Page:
Barcodes Make Print Ads Interactive

Don't refer to this as CueCat: 2.0.

Financial services provider BMO Capital Markets runs a print ad in the Wall Street Journal every Friday. Last week, select versions of the company's regularly scheduled ad featured two-dimensional barcodes placed at the bottom left-hand corner. 

The barcodes, called EZcodes and created by Scanlife, bring readers to a customized Web page that offers additional information touched upon in print creative.

Mobile users must first download a free application at for the ball to start rolling. Consumers then use that App, along with their camera phone, to take a picture of the 2D barcode. Readers are then directed to a designated Web site.

The ad for BMO Capital Markets ran on the front page of the Money & Investing section of Friday's Wall Street Journal.

"Good Health" touted the firm's ninth annual Focus on Healthcare Conference that took place last week in New York.

The ad connected readers to an archived conference page, containing Webcast presentations, research reports and marketing materials.

"We recognize that this technology can help a print ad deliver the interactivity of an online ad," said Kevin Windorf, Director of Marketing & Client Strategy at BMO Capital Markets. "We have a wealth of content to provide to our clients regarding our conferences in particular and our firm in general. Delivering content to our clients' mobile devices helps satisfy their constant need for information," continued Windorf.

Condon + Root Chicago created the campaign and Prometheus Chicago handled the media buy.

Brands such as Citysearch, Nike, Burn Magazine and Citroen have used barcodes in print advertising, but BMO Capital Markets believes it is the first North American investment bank to implement the technology.

BMO Capital Markets is measuring its Web site traffic from multiple fronts to determine how many people visited its site using the ScanLife App, online ads or simply from the company's home page.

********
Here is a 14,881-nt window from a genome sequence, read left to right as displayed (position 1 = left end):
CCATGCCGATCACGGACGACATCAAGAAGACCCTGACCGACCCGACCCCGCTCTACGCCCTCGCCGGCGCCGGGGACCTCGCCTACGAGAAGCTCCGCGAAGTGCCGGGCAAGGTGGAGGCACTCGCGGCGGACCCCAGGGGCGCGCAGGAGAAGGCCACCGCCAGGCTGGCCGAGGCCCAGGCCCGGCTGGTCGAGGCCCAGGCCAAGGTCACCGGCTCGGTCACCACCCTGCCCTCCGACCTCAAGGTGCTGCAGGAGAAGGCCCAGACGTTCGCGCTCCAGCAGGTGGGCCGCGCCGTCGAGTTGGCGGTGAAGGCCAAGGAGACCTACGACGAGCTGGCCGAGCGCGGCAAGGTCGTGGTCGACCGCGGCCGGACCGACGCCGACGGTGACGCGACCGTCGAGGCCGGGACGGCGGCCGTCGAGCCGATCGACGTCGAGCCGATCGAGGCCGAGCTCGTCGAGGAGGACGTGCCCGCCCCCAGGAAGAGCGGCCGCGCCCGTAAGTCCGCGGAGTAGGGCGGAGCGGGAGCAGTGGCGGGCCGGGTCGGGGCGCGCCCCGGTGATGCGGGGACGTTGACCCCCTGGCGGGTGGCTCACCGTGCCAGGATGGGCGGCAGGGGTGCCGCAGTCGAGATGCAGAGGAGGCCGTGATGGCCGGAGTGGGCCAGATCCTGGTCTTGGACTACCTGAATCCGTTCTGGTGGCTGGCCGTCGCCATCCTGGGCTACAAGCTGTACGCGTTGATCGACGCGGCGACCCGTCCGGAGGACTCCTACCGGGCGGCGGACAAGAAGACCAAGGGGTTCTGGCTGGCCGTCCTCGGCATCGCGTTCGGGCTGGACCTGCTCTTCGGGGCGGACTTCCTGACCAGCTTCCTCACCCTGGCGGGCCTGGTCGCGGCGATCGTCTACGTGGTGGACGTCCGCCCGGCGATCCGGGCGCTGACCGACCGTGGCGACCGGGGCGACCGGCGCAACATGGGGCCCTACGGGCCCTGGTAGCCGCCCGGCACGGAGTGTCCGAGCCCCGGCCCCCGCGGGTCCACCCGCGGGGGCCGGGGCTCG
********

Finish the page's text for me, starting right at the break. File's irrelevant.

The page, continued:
8 comments about "Barcodes Make Print Ads Interactive".
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  1. Dean Collins from Cognation Inc, August 10, 2009 at 3:58 p.m.

    Be aware that because Scanlife use a proprietary URL shortener system that if they 'go away' (like for example then all of your deployed codes 'go away' as well.

    It makes far more sense to use an 'open - license free' technology like QR codes that no one can 'take away' from you ever.

    Dean Collins

  2. Craig Rogers from Ocean Street Digital, August 10, 2009 at 4:03 p.m.

    That's so 9 years ago...

  3. Erin Haskell from Crowley Webb & Associates, August 10, 2009 at 4:17 p.m.

    While the technology is interesting, it requires a lot of action on the part of the consumer just to access the content. It's just a fancy way of sending people to a website. I'm sure this technology has its proper usage, but I'm not sure I agree with its use in this campaign. I believe a URL would have sufficed.

  4. Dyann Espinosa, August 10, 2009 at 5:07 p.m.

    Great point. Very important to consider re: proprietary URL shortener.
    The process does seem unwieldy, maybe they were convinced to use it so they could promote being "first" in their category to test it out.

  5. Augie Ray from American Express, August 10, 2009 at 9:01 p.m.

    OK, why shouldn't we call this Cue Cat 2.0?

    The ad could simply provide a URL people type, but instead it:

    - Makes users type a DIFFERENT URL (
    - Find their phone in a list
    - Text a code to a shorcode
    - Download an app to their phone
    - Install the app
    - Take a picture of the barcode

    And THEN, the consumer can get to the information they wanted?

    What am I not getting? Why would this be a positive consumer experience?

    Augie Ray

  6. Ryan McBurney, August 11, 2009 at 1:37 p.m.

    @ Dean - Excellent points. Standards based QR codes are an effective way for advertisers to add interactivity to offline media. Also, QR reader apps are the most popular readers in the world, available for consumers. My company, Mobile Discovery, offers a tool to advertisers to create, manage, and track (open-license free) QR codes.

    Try it out at:

  7. Reid Williams, August 13, 2009 at 9:16 a.m.

    I agree with August Ray and the points of others: Neat technology, but not new, and the execution is questionable.

    However, I predict advertisers and/or large brands will push smartphone makers to equip phones with this technology off-the-shelf.

    Of course, by that time, it won't be barcode scanning apps, it'll be optical character recognition — and we'll be back to running URLs with the ads.

  8. Mark Hendriksen from UpCode Mobile Solutions Ltd., August 17, 2009 at 2:08 p.m.

    Firstly,in regard to the 'comments' - the codes are used predominantly in Japan at the moment and are gathering pace across Europe, the USA and the rest of the world.

    They are not going to 'go away' as apart from Scanbuy, we at UpCode, NeoMedia, 3GVison, Beetagg and others all read QR (or DataMatrix) codes and in fact DM codes are already widely used on packaging.

    If you're interested to know more visit our website and 'news' page an/or do contact me directly with specific questions if you wish to implement Mobile + 2D.

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